By Janet Fang
Posting in Healthcare
An injection of 25 million stem cells back into the heart of the heart attack victim resulted in dissolved scar tissue and new, living heart muscle.
During heart month last year, scientists revealed that the beating heart inside newborn mice can regenerate itself after an injury. And they’ve been looking for ways to harvest this self-regeneration for adult human hearts. Stem cells, surprisingly, were not involved.
Within a year, the amount of scar tissue was halved and there was an increase in new heart muscle, according to a small safety trial with 25 heart attack victims.
When blood flow to the heart is blocked, it’s starved of oxygen. Dead muscle is replaced with scar tissue – reducing the organ’s ability to pump blood around the body.
To replace scar tissue with beating muscle, a team led by Eduardo Marbán of Cedars-Sinai Heart Institute started with stem cells – called cardiosphere-derived cells – taken from a patient’s own heart. Time explains:
The heart has a natural ability to fix minor defects by regenerating new muscle cells to replace dying ones. About 1% to 2% of heart cells die each year, and are replaced this way. This process can’t come close to regenerating the one-third of heart muscle that is typically affected by a heart attack, however, so Marban and his team decided to give the process a boost.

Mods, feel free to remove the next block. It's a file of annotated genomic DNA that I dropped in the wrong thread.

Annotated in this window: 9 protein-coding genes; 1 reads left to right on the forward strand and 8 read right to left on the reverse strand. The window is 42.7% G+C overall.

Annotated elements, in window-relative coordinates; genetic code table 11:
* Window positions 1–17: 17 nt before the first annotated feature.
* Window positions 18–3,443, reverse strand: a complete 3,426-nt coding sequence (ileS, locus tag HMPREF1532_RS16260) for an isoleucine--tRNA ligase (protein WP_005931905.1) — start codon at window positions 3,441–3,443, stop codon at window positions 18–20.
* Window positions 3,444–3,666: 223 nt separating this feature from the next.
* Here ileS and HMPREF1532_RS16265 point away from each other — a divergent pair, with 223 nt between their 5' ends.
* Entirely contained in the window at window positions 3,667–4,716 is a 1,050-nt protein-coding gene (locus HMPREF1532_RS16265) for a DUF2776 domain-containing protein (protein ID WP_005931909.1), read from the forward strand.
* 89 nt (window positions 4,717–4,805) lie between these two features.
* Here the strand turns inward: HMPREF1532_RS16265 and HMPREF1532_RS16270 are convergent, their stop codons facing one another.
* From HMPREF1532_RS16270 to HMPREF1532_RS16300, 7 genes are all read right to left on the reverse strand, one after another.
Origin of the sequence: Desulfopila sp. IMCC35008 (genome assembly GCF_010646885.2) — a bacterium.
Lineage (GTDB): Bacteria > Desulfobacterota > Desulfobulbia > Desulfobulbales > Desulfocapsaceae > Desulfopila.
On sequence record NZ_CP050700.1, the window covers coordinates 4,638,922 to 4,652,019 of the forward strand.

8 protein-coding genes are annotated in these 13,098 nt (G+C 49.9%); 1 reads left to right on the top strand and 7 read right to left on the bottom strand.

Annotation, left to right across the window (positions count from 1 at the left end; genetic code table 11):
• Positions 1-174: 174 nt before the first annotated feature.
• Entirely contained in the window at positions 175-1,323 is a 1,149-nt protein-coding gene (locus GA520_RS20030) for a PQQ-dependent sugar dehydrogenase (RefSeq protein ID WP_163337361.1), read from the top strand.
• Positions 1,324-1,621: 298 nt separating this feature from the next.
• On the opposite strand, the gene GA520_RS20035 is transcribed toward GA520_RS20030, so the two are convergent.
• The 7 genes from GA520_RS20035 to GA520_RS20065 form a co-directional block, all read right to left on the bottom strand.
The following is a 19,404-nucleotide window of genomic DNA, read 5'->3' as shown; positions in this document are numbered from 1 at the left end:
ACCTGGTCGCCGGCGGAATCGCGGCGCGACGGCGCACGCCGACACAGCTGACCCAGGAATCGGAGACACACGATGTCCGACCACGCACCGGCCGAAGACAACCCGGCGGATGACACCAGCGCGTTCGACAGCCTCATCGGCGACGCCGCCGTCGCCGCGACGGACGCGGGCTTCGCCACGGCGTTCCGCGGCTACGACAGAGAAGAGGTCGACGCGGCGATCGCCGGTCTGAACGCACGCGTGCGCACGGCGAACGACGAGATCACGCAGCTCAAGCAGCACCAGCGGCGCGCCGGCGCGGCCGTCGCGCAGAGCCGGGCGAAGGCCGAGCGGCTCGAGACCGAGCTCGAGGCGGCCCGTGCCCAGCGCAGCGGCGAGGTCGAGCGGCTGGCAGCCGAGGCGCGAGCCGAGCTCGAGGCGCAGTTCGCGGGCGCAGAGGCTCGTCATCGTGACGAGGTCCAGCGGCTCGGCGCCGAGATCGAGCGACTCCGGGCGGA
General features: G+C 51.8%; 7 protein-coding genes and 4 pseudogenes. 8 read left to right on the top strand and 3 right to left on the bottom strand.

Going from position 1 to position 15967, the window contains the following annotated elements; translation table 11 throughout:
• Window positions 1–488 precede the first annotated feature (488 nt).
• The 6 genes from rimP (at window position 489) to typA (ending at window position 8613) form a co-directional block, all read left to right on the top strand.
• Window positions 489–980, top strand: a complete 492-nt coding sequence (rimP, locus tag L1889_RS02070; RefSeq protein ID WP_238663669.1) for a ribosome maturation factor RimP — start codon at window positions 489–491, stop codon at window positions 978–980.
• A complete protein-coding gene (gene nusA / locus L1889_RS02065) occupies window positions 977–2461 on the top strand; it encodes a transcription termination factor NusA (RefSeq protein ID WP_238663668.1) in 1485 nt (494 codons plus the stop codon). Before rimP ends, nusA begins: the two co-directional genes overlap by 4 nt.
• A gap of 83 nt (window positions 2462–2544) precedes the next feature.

- Within 5 weeks of the attack, a tube was inserted into a vein in the neck and pushed down towards the heart.
- A small sample of heart tissue (the size of a raisin) was taken by threading a thin needle through the veins.
- Stem cells were isolated from this sample in a lab and then cultivated.
- About 12 million to 25 million of these new stem cells were put back into the arteries surrounding the heart.
Before the treatment, BBC reports, scar tissue accounted for an average of 24% of their left ventricle, a major chamber of the heart. It went down to 16% after half a year and 12% after a year.
"We dissolved scar and replaced it with living heart muscle,” Marban says. “Such 'therapeutic regeneration' has long been the holy grail of cell therapy.”
However, there was no increase in the heart's ability to pump or the amount of blood flowing out of the heart.
“If we can regenerate the whole heart, then the patient would be completely normal,” Marban says. “We haven’t fulfilled that yet, but we’ve gotten rid of half of the injury, and that’s a good start.”
The tech is being developed by LA-based Capricor Inc., founded by Marban. The company will further test it in 200 patients for the second of three required trials, and if successful, the treatment might be available by 2016.
The work was published in The Lancet today.
Image by searchclinicaltrials via Flickr
Feb 14, 2012
Very interesting that this did not increase the pumping strength of the heart. Very disappointing. On the other hand, many of the cardiac drugs of today do decrease the irritability of the heart and therefore suppress the strength of myocardial contractility. Many years ago the chief cardiac drug was digitalis, derrived from the foxglove plant. It poisoned the AV node and thereby slowed the heart rate but acted as a tonic on the left ventricle and increased the strength of that chamber. Maybe we need to bring back a few of the older drugs.
Just one step closer to human immortality... Are yall ready? An article I read a while ago (can't recall the source at this time, sorry) said that in the next forty to sixty years, human immortality (whether via treatments such as this or "cyborgism") may be realized... Both highly interesting and quite scary at the same time...